So, you’re ready to publish your first ebook and you’re wondering how much moola you can rake in. While the money is ultimately tied in to how many books you sell, I can at least tell you the cut the main ebook retailers are offering.
Note: this is for authors who are uploading their ebooks straight to the marketplaces without a middleman (AKA publisher). The downside of being an indie author is that you have to handle the cover art, copy-editing, and formatting yourself. The upside is in what you get to keep at the end of the day!
Amazon Kindle Ebook Royalties
Amazon is interesting in that your cut changes, depending on the price of your ebook. Between $2.99 and $9.99, you receive 70%. Less than or more than that and it’s 35%. Fortunately, that’s probably where most of us will want to price our ebooks anyway. You won’t find many buyers at higher prices, and, though you may get more sales at $1.99 or $0.99, you may be doing yourself a disservice going lower (lower perceived value by customers + many more sales required to recoup expenses and turn a profit). That said, for a novella or short story collection (such as I’m starting out with!), $.99 may be a fair price. In which case, we just have to suck it up and accept that 35% royalty rate.
Upload your book to the Amazon marketplace via their Digital Text Platform.
Barnes & Noble Nook Royalties
Load your manuscript to the Barnes & Noble marketplace via their PubIt site, and start earning 65% of the list price for ebooks priced between $2.99 and $9.99. For titles priced lower or higher, it’s a 40% royalty.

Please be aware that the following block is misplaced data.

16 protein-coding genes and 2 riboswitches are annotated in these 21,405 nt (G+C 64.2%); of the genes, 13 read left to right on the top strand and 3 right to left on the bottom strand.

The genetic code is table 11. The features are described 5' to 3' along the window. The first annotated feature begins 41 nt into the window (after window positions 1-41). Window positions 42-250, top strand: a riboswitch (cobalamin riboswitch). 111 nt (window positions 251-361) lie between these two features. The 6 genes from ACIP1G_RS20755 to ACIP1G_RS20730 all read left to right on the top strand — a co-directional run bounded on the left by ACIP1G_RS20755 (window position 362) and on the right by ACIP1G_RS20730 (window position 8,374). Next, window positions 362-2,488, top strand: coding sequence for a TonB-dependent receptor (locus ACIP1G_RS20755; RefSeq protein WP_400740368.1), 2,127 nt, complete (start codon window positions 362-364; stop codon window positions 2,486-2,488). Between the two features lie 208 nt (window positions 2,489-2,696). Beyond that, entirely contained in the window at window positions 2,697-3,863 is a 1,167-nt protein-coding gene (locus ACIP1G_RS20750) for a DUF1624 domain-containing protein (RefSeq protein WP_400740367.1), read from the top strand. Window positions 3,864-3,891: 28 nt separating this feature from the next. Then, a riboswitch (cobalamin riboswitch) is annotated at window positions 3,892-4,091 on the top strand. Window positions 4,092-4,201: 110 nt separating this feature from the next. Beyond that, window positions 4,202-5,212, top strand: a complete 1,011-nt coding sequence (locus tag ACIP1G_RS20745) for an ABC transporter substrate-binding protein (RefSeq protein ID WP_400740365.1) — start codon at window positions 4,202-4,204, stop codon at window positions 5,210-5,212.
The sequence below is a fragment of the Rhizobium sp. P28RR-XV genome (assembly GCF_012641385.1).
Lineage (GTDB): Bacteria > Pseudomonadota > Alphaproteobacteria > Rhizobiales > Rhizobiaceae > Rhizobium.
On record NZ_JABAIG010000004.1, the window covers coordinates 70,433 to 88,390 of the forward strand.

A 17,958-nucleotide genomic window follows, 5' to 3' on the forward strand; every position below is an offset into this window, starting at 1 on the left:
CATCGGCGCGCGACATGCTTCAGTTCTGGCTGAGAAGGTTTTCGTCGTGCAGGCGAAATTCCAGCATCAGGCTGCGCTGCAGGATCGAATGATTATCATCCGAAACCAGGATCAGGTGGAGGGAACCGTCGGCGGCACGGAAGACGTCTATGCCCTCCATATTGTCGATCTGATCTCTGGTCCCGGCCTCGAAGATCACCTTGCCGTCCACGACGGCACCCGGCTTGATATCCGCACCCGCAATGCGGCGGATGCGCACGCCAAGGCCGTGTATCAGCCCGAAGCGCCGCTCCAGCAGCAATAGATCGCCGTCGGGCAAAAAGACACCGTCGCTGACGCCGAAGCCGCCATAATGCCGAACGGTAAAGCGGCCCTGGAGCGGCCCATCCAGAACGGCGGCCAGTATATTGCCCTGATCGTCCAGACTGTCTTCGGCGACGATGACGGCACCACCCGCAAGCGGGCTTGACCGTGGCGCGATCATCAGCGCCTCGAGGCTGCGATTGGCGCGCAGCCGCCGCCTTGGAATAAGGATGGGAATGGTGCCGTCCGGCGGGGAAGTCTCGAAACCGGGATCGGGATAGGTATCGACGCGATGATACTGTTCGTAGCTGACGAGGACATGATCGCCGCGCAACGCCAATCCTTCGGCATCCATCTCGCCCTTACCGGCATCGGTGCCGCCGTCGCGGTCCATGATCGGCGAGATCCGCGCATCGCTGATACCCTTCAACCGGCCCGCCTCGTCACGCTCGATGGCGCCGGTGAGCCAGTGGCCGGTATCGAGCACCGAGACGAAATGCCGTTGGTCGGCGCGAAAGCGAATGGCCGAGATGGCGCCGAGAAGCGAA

Apple iBookstore Royalties
Apple makes you jump through some hoops to upload your ebooks, but if you’re game, you can earn 70% for your titles.
Smashword Ebook Royalties
This big indie ebook marketplace offers the most attractive cuts for authors, though they get fewer eyeballs on their site than the mainstream book sellers. They will give you 85% of the list price for each ebook you sell.
You’ll earn less if ebooks are sold via affiliate links (meaning someone promoted your ebook on his/her website, made a sale, and will earn a cut), but those are books you wouldn’t have sold anyway, so don’t begrudge affiliates (in fact, you may want to become an affiliate yourself and earn a few extra bucks).
Smashwords also acts as a distributor and can handle getting your ebooks to Apple, B&N, Amazon, etc. if you don’t want to deal with each company yourself. They also handle getting an ISBN for your ebook (which most of the marketplaces require). It follows, of course, that they take a cut if you go this route: “For most retail distribution partners, Smashwords pays the author/publisher 85% or more of the net proceeds to Smashwords, which works out to 42% or more of the suggested list price you set for your book.”
Visit their publish page to get started.
Anybody else we should mention here? Any numbers that need a correction? Feel free to chime in below!